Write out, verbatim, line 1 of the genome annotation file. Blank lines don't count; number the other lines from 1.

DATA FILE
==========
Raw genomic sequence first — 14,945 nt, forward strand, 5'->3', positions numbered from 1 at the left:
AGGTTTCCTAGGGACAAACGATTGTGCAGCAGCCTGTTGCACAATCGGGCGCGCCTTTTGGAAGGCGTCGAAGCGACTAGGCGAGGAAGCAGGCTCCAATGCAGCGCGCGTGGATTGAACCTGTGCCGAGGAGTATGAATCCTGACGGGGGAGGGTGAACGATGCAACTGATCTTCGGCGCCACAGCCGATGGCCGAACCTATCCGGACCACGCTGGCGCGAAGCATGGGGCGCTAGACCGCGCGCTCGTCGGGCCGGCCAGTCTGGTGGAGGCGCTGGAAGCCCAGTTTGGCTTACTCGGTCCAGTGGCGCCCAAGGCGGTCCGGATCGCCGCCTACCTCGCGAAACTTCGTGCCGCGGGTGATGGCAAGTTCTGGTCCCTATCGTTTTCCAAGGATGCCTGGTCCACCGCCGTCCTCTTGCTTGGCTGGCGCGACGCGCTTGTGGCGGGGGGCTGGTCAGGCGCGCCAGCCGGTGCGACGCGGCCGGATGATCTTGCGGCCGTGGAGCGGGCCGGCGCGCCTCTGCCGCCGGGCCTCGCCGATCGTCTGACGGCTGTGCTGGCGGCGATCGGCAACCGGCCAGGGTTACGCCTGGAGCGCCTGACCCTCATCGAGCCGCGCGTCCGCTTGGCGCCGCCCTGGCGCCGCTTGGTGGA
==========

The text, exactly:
Raw genomic sequence first — 14,945 nt, forward strand, 5'->3', positions numbered from 1 at the left: